of several associations with overlapping interest in TA. AOPA
& EAA have strong interests within the new sectors. The American
Kiters Association (AKA) governs recreational &
professional kite operations. The American Modelers Association
(AMA) is responsible for safe hobbyist aviation. User associations in
soaring & other sectors that commonly perform tethered
operations also have oversight roles. Key wind energy standards also
apply to AWE operations.
TA Excise Taxes & User Fees
The new AWE technology taps airspace as a source of vast energy. Mature
energy sources all have excise taxes, with 5% of producer's selling
price typical. Unlike excise taxes on extractive non-renewable energy
sources which eventually run out, renewables can generate revenue in
perpetuity. Barriers to
broad AWE societal stakeholder acceptance. like NIMBY
(not-in-my-back-yard) forces, will tend to evaporate before a
rich new tax base that more than offsets any negatives. The average
US citizen, who does not fly or own aircraft, still shares
a birthright to the airspace commons. An equitable AWE Excise Tax
can make a huge contribution to basic social welfare & even a
new era of sustainable prosperity for all. Energy excise taxes are also used to offset environmental downsides with mitigation measures.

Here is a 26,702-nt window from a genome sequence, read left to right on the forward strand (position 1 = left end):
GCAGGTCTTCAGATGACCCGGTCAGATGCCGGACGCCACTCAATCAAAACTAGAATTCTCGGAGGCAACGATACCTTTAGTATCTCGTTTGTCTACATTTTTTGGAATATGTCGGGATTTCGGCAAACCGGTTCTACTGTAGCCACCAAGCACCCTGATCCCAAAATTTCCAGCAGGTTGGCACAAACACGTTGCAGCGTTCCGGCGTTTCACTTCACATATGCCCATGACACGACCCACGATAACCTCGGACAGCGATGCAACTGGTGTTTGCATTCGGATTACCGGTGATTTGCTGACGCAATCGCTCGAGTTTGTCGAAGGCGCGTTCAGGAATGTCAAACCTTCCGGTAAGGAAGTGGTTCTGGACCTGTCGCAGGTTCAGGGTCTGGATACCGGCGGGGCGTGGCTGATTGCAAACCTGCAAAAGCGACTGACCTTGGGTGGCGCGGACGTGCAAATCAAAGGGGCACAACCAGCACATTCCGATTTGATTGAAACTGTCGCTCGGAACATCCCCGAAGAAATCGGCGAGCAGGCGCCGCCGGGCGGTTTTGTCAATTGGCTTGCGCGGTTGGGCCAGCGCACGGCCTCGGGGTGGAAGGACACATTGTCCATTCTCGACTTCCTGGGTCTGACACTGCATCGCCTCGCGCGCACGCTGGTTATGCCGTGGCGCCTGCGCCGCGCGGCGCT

Airspace is by tradition a Public Commons based on
Freedom-of-the-Seas. There is already resistance on the part of
existing aviation stakeholders to allowing privatization of
AirSpace as some venture-capital AWE stakeholders have proposed.
Utility-scale AWE operations can contribute to shared
airspace by paying Excise Taxes on energy
extracted & maybe even special Airspace User Fees. Airspace User Fees is a toxic idea to existing aviation but could make sense for the new types of aviation.
The AWE industry can gain ready aviation
stakeholder acceptance by subsidizing common airspace
infrastructure benefiting all. AWE excise charges can offset
existing FAA costs, relieving the overall Federal budget, pay for
NextGen infrastructure, guarantee liability performance, & fund publicly-shared AWE R & D. The